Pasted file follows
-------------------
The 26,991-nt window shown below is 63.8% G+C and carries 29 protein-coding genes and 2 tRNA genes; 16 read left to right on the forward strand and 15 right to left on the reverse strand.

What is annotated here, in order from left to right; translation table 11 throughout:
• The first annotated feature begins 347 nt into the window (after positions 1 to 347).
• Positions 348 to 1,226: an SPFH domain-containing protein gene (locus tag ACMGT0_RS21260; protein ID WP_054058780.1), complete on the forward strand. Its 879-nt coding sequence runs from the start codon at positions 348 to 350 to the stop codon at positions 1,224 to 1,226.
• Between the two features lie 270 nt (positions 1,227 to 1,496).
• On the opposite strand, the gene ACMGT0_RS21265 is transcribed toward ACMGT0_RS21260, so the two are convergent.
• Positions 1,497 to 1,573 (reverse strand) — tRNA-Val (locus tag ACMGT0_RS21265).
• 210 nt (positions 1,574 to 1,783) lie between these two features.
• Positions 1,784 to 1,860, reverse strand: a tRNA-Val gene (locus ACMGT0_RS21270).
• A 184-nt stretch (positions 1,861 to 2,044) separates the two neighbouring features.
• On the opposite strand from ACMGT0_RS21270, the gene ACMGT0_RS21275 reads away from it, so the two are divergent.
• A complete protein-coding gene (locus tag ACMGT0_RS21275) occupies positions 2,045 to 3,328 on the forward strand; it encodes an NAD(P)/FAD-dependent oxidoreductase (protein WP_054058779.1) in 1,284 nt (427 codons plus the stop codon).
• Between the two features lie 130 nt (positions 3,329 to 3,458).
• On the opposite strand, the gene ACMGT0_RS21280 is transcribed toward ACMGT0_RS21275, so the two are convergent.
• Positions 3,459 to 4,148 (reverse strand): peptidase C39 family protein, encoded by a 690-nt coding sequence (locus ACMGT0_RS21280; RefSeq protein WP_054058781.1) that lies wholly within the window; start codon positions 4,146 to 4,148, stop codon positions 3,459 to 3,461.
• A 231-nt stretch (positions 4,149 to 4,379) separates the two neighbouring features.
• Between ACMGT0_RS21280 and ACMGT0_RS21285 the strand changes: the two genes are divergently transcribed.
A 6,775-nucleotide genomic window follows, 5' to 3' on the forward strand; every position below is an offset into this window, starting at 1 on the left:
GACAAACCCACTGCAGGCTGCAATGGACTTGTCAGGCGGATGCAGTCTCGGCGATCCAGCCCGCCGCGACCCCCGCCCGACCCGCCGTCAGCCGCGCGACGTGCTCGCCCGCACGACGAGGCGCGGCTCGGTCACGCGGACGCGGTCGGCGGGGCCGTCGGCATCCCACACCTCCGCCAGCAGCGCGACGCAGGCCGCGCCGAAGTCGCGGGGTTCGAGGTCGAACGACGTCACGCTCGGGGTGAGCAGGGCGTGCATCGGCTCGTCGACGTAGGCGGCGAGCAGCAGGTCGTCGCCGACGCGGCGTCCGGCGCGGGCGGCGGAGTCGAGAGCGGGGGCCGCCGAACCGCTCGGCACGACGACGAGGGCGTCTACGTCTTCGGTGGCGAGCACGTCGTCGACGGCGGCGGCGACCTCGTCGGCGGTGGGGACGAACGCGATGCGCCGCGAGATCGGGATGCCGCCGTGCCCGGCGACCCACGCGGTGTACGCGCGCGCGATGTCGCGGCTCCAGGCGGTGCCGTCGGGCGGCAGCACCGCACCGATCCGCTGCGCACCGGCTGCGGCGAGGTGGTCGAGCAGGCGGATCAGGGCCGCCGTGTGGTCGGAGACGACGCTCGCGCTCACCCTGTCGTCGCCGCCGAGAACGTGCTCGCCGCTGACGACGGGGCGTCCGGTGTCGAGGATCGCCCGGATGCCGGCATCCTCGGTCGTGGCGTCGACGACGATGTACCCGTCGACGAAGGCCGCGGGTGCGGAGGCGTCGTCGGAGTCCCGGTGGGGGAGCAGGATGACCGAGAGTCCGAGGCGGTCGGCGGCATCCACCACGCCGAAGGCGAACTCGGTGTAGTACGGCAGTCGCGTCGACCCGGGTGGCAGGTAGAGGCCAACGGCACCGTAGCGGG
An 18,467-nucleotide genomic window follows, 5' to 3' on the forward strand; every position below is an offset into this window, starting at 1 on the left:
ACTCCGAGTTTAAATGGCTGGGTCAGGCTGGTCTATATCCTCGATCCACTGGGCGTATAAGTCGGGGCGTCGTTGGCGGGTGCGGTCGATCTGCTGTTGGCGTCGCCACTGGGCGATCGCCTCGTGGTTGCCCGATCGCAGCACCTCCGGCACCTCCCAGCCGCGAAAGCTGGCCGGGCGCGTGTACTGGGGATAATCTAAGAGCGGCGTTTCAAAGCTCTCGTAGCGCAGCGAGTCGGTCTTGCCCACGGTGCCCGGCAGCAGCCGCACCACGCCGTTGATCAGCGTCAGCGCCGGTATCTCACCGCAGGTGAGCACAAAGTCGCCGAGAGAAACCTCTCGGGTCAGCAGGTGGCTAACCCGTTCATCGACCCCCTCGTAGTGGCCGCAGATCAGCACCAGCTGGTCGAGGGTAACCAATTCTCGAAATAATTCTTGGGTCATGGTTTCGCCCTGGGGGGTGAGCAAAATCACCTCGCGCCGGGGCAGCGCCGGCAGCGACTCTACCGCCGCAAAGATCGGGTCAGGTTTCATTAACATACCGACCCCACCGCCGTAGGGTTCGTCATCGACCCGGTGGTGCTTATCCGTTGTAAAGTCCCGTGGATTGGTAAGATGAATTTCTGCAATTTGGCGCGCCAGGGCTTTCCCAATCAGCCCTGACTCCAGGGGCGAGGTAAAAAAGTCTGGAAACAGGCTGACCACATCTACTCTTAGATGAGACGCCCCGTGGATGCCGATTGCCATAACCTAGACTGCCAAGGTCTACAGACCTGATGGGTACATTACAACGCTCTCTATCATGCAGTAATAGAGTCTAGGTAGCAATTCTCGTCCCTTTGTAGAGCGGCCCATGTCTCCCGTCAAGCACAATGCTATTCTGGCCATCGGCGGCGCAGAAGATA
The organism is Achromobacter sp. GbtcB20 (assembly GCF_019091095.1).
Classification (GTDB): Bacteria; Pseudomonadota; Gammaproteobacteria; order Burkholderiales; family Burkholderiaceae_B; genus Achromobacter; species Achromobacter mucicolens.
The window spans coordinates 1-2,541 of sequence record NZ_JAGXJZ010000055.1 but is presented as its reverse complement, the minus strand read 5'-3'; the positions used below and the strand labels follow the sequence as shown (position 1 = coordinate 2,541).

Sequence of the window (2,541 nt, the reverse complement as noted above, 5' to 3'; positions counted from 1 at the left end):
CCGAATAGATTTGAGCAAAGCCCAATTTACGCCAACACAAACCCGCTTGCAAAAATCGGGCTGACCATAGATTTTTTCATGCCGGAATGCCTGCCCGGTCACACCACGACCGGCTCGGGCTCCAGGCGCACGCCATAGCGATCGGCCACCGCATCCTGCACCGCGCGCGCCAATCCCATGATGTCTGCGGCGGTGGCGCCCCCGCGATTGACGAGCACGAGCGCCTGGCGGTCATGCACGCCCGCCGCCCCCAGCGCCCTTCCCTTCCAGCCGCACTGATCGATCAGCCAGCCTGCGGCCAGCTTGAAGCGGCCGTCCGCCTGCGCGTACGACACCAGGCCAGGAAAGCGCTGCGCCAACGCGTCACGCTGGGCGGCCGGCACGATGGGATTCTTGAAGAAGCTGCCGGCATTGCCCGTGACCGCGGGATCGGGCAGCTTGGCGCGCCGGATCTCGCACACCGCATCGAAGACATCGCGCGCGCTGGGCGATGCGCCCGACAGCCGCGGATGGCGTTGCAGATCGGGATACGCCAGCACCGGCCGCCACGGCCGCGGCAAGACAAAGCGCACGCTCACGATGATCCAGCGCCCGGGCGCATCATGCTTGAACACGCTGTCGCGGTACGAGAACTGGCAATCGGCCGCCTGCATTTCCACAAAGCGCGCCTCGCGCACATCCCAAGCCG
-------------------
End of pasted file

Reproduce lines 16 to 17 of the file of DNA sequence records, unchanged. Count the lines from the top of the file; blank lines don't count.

• A 231-nt stretch (positions 4,149 to 4,379) separates the two neighbouring features.
• Between ACMGT0_RS21280 and ACMGT0_RS21285 the strand changes: the two genes are divergently transcribed.